Ran into a strange problem here, hoping someone can point me in the right direction. We have two Windows 2008 R2 servers that are unable to access a UNC path to an SVM when using the DNS name of the lif. The connection works fine if connecting to the ip address. From these windows servers I can connect to shares by name on other NAS products, and random Windows clients.
From these two servers
\\10.1.1.1\share$ works (assume 10.1.1.1 is address of lif)
From other Windows clients \\svm\share$ works
I checked that the Windows firewall is disabled, credentials cache is empty, time is in sync with AD. Flushed the DNS cache too.
So it appears I only have a problem connecting to Netapp CIFS share by name from these two servers. Connecting by ip works, so doesn't look like firewall is blocking me.
I know there is a difference in authentication when connecting my address rather than by name, but the details are not clear to me. Something about NTLM vs Kerberos.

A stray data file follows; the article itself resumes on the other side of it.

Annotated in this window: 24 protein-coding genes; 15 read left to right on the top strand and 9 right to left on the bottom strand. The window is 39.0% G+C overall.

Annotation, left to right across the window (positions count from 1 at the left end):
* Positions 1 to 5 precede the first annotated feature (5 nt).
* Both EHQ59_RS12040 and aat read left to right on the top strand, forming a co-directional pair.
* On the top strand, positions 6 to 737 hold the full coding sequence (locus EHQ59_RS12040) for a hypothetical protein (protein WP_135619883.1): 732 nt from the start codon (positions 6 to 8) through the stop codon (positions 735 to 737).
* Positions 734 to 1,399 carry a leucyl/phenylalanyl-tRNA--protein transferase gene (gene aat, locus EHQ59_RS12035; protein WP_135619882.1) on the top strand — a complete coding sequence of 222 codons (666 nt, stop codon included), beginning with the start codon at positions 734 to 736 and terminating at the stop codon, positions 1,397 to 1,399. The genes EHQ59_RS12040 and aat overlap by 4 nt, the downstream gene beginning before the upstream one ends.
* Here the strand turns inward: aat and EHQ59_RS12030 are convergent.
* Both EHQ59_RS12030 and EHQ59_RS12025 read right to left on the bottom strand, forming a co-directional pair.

Have you checked the DNS server IP configured on your windows server, then verified that a DNS A and PTR records for the vserver exist on that DNS server in the correct DNS zone. IE from your server can you do a forward and reverse lookup of the vserver via hostname, fqnd and IP address using nslookup on your windows server? If so and DNS records exist then it could be a group policy issue.
Please note that the default security policy in Windows Server 2008 R2 could be preventing access to the CIFS shares depending on the security configuration on the storage.
This turned out to be an issue with the server having only SMB 1.0 enabled and the filer requiring Kerberos authentication and SMB signing. Unfortunately I got this information second hand and am not exactly sure how this was resolved. Apparently some application running on the server only worked with SMB 1.0, but that sounds like a misunderstanding to me.
I would advise checking there is an AD group policy that sets the SMB signing client configuration in combination with setting the a default authentication security level for you CIFS vserver. You would need to determine the correct configuration for your environment that enables all clients to connect based on the operating systems you are using. Some links to the docs:
Also if you are accessing the CIFS vserver via a DNS CName alias ensure you have set an SPN on the AD computer object to ensure clients are able to authenticate via Kerberos rather than reverting to NTLM.
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